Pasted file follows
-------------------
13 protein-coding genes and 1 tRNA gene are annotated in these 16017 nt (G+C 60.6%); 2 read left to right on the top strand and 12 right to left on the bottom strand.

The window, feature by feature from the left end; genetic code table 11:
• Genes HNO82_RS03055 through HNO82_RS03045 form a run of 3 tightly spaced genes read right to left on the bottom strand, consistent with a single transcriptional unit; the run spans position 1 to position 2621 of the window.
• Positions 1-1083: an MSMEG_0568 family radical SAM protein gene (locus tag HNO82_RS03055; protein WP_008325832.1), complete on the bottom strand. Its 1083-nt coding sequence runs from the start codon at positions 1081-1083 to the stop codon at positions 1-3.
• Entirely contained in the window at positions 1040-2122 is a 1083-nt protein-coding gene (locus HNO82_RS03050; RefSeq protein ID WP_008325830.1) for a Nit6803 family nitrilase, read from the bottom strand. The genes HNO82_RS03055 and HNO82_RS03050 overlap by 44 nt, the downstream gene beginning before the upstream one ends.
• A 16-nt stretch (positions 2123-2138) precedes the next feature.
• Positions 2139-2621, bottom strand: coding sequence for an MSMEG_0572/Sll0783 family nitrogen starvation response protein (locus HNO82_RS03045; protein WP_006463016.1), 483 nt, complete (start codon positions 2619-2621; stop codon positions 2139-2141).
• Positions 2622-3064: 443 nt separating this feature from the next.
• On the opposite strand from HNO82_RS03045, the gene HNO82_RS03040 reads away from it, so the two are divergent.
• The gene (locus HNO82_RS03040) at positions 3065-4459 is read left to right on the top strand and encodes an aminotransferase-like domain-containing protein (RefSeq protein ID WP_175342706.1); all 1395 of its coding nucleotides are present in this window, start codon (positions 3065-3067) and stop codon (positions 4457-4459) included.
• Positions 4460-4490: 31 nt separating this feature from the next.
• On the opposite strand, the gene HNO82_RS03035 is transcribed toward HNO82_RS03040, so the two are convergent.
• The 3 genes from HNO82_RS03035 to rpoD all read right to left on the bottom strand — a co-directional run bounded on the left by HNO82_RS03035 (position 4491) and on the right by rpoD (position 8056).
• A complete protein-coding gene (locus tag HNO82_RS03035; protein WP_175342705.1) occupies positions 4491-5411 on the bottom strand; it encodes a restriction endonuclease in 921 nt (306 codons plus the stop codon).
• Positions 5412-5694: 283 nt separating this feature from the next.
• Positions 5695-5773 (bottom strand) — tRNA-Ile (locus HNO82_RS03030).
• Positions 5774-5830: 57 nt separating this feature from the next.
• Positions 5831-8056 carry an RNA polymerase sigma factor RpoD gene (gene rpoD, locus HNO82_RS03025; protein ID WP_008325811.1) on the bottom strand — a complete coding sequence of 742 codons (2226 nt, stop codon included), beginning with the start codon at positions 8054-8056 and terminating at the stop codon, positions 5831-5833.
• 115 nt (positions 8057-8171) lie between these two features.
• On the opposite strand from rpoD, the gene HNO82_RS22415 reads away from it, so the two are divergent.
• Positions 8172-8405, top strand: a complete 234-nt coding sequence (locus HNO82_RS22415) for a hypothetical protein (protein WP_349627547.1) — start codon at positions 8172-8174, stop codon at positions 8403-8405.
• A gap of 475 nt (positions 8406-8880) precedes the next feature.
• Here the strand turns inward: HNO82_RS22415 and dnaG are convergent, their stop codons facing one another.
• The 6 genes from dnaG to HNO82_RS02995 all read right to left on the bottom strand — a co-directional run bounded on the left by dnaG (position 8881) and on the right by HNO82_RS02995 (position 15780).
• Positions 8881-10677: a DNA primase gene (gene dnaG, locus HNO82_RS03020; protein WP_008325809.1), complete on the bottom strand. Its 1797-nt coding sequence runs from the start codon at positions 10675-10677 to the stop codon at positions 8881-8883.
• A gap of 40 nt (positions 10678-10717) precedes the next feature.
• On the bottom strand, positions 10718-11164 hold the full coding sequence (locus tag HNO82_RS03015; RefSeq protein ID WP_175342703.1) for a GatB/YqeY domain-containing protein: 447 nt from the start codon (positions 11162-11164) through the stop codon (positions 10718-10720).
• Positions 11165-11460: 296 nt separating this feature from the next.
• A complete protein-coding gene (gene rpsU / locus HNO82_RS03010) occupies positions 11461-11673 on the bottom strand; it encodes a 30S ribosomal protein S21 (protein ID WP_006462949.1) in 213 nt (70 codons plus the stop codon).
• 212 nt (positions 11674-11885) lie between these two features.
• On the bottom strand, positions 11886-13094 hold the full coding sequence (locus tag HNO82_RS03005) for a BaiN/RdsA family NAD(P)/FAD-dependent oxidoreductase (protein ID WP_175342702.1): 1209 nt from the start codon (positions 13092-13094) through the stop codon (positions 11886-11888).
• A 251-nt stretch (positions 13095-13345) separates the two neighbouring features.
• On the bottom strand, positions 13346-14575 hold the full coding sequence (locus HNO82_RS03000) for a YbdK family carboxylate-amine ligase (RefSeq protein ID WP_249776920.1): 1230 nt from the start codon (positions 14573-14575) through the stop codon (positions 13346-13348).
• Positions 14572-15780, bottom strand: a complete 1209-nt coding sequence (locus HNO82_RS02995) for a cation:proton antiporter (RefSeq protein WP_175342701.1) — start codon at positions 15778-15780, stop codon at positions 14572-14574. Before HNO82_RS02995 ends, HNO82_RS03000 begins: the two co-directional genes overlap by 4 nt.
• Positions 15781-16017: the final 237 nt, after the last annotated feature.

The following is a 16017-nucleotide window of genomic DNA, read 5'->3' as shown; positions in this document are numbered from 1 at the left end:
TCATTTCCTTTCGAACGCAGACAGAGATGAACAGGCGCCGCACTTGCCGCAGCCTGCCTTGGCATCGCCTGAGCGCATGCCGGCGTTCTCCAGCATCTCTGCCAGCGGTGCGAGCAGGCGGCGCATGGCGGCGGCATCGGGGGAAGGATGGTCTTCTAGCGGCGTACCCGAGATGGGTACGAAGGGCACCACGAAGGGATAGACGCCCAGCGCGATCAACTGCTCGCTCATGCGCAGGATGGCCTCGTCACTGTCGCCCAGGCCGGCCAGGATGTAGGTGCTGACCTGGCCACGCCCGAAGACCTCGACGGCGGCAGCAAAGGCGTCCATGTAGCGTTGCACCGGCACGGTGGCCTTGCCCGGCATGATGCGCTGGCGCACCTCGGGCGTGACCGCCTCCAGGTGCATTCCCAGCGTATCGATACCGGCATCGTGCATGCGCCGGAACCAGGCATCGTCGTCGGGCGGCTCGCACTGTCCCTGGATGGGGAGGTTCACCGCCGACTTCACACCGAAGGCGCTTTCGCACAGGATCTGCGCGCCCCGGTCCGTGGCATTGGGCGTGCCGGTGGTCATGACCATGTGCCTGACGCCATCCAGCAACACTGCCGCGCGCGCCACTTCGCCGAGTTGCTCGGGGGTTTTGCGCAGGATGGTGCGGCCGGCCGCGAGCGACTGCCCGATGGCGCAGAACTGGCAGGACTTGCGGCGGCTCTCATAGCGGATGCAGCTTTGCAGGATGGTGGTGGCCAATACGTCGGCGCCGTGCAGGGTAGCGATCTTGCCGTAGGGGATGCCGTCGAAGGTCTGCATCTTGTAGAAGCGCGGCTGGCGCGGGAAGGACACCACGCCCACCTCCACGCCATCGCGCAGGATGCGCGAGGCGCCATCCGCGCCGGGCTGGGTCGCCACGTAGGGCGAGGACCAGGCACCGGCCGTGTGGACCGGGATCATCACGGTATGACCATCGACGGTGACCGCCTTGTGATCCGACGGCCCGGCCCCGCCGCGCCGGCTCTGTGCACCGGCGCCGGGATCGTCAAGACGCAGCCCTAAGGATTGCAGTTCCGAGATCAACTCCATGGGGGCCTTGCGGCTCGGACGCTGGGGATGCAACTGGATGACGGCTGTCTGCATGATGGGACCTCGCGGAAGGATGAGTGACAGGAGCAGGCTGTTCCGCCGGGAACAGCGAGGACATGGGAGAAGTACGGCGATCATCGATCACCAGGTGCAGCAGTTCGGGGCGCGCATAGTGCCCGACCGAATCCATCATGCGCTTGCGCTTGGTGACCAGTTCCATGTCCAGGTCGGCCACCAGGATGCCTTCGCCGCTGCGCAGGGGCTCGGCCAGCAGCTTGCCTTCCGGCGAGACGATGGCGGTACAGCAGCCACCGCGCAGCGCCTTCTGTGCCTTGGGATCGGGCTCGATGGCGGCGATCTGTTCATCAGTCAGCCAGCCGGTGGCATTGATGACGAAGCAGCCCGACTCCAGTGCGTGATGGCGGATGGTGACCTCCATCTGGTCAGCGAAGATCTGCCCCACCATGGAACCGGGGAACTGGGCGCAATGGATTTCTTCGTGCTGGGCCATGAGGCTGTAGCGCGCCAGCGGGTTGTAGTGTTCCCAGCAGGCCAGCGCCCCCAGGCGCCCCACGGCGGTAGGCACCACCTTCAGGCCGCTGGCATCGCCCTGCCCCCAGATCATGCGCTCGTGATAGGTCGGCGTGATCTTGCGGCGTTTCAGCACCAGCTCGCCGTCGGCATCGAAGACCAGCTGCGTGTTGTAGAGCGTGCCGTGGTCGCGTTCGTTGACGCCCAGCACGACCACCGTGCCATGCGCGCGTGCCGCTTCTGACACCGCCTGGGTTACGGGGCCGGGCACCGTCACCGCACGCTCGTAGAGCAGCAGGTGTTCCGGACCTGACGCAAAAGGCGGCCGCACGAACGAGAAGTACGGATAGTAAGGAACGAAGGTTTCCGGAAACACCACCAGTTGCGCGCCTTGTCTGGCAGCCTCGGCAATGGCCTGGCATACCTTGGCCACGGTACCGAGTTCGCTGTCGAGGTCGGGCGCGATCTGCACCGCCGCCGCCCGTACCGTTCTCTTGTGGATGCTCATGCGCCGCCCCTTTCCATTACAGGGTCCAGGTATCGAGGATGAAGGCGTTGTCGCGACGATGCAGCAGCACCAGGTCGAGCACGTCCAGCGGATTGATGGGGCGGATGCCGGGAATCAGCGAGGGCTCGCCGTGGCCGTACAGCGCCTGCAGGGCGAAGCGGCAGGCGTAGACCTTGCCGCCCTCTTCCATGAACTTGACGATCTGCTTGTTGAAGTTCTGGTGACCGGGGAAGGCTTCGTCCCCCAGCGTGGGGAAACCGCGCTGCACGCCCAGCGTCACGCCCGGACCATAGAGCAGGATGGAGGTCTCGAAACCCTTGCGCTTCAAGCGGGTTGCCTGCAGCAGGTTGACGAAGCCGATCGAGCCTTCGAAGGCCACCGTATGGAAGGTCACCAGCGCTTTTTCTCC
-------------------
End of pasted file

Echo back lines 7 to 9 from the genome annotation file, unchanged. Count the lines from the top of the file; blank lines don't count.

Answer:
• Positions 2139-2621, bottom strand: coding sequence for an MSMEG_0572/Sll0783 family nitrogen starvation response protein (locus HNO82_RS03045; protein WP_006463016.1), 483 nt, complete (start codon positions 2619-2621; stop codon positions 2139-2141).
• Positions 2622-3064: 443 nt separating this feature from the next.
• On the opposite strand from HNO82_RS03045, the gene HNO82_RS03040 reads away from it, so the two are divergent.